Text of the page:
- On February 29, 2016
Over the past few years, I’ve noticed quite a lot of hate toward certain writers and/or specific genres. Since I write mostly romance, I knew I’d eventually receive those verbal lashings, too. And today, it finally happened. When someone came across Blood Rose on Twitter, his response was this: “YAWN; check E. George, or R. Chandler, for that matter.” For those not in the know, both Elizabeth George and Raymond Chandler are mystery novelists.
When did we get to a point where readers are being criticized for the books on their bookshelves instead of celebrating reading? When did we get to a point where authors are belittled instead of celebrating the creation of literature? Since this is happening more frequently than I’d like to admit, I thought I’d breakdown the definition of “literature.” (A big thanks to Dictionary.com.)
I ask when this change occurred, but since I typically see this hateful behavior toward Stephenie Meyer and her Twilight Saga, as well as E.L. James and her Fifty Shades of Grey trilogy (17+, please!), I can make an educated guess. Critics tend to forget: just because something isn’t your genre doesn’t mean it’s not good writing or a good story line; just because you prefer a specific genre doesn’t mean all other genres are moot.
In fact, popular fiction genres, like romance, fantasy, science fiction, dystopian, etc., often have powerful underlying themes. In my Blood Books trilogy, I touch on deeper questions like: what does it mean to be immortal? What is the nature of evil? How are our deepest prejudices formed? And this is new adult paranormal romance and urban fantasy. Consider television shows like Buffy the Vampire Slayer, which has been praised for its metaphors (so much so that major universities are teaching courses just on the popular show). Books with erotic romance or imagined creatures can hold just as much power as literary fiction.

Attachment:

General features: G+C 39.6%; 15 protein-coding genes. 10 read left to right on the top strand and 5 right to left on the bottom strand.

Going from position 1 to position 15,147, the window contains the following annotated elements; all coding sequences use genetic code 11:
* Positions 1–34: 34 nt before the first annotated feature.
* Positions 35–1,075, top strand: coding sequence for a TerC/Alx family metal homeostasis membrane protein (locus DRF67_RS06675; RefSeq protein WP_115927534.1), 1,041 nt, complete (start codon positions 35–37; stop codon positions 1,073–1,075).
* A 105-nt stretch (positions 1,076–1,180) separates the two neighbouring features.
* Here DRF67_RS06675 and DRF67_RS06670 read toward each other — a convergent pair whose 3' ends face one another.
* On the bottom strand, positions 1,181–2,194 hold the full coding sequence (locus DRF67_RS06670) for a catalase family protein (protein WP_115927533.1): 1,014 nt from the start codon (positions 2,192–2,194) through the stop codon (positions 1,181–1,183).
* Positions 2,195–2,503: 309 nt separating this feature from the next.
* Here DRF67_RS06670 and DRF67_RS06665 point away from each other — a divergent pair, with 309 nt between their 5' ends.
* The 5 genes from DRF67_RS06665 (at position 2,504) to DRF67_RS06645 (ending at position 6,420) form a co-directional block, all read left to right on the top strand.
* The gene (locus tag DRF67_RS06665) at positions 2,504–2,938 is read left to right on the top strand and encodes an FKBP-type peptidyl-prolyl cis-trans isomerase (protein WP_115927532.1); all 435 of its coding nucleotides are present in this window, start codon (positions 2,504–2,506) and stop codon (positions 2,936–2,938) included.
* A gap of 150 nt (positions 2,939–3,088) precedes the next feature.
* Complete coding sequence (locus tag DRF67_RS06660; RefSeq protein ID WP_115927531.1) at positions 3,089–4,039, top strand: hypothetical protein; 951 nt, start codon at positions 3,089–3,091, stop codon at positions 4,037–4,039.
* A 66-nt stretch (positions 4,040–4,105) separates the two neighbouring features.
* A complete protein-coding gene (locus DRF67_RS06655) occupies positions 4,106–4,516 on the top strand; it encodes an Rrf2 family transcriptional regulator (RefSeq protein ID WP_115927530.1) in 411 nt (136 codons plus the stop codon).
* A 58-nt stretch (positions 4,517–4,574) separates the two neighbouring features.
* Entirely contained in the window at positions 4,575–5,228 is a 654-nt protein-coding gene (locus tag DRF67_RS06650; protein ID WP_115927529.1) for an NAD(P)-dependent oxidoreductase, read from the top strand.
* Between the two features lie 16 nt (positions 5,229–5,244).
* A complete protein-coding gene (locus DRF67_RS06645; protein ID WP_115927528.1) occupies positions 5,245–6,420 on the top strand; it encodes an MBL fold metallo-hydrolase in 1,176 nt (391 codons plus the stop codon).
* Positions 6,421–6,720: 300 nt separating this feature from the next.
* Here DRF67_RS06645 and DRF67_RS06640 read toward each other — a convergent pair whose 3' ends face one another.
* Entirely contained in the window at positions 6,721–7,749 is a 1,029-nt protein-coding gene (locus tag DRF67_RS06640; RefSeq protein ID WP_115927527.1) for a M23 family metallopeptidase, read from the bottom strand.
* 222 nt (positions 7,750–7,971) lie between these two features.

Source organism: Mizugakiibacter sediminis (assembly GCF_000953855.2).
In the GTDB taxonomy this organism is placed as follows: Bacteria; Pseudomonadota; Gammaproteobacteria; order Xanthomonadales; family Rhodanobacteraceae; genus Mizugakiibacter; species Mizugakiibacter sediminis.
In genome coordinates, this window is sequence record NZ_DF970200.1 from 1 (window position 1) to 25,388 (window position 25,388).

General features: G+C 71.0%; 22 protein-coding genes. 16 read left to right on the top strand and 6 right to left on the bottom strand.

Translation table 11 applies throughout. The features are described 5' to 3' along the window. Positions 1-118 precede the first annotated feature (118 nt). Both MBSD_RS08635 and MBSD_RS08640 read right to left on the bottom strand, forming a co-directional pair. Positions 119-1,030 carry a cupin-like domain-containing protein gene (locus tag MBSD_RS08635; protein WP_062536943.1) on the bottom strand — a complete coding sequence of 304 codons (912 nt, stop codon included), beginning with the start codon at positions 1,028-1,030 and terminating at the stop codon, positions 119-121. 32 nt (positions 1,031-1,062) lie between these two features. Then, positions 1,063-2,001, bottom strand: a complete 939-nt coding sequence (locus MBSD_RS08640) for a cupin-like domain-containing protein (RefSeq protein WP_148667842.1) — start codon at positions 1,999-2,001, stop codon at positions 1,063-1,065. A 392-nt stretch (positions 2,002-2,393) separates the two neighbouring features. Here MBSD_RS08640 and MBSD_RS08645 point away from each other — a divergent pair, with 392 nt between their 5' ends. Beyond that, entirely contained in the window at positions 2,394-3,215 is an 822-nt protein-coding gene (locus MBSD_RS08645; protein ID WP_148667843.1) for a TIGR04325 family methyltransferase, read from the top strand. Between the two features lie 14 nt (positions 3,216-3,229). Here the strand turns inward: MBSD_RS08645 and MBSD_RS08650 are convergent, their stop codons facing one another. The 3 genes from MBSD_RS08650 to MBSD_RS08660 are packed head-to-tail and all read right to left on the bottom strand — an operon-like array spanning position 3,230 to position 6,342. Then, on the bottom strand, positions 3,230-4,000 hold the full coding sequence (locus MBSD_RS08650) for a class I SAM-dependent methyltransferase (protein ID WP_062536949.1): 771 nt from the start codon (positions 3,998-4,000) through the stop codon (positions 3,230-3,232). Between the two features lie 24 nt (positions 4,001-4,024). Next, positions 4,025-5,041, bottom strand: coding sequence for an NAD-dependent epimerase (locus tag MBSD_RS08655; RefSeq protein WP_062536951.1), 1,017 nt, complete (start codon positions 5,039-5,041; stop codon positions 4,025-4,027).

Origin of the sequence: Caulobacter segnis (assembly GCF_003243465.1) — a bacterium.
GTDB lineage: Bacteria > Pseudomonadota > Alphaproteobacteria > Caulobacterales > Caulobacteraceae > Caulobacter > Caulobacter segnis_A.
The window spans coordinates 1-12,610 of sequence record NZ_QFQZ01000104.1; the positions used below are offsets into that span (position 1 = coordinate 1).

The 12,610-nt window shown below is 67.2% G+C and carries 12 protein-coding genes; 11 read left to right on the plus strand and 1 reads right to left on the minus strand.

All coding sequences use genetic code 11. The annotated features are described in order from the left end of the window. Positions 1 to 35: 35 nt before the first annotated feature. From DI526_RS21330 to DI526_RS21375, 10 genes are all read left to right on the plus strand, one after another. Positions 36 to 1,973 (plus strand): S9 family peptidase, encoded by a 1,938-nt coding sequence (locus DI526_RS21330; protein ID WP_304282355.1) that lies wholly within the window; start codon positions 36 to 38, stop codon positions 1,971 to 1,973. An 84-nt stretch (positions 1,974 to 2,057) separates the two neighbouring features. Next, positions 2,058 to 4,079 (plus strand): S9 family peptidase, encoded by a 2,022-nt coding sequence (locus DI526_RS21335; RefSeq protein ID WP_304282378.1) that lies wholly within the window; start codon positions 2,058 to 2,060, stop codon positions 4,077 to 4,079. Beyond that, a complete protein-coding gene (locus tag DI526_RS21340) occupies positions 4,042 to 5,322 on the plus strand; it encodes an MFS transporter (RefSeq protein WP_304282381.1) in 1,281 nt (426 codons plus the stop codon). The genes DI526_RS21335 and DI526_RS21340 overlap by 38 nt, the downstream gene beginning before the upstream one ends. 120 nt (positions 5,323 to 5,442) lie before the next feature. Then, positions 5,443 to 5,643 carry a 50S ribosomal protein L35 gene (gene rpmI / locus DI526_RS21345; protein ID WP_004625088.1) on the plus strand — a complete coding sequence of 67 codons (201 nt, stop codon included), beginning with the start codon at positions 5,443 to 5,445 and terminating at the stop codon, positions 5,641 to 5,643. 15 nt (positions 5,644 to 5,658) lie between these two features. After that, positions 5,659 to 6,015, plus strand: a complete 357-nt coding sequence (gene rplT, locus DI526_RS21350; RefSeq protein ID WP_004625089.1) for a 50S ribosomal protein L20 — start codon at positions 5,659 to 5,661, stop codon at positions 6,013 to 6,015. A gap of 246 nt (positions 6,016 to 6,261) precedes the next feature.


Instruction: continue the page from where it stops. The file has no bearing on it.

I posted about this on Twitter, and I received so much support (I thank you immensely for that!). One comment stood out. A follower said, “Great people are criticized most by those that refuse to enter the arena, and instead cast opinions from the fringes. #KeepItUp.” This is so true. I’ve noticed that most “haters” have never read the series they’re hatin’, yet they still feel obligated to cast shadows of doubt.
If you learn nothing else from this post, I hope you leave with this: that book you’re criticizing is no less of a piece of art than the classics you compliment; that author you continuously discredit is no less of a writer than the novelists you praise.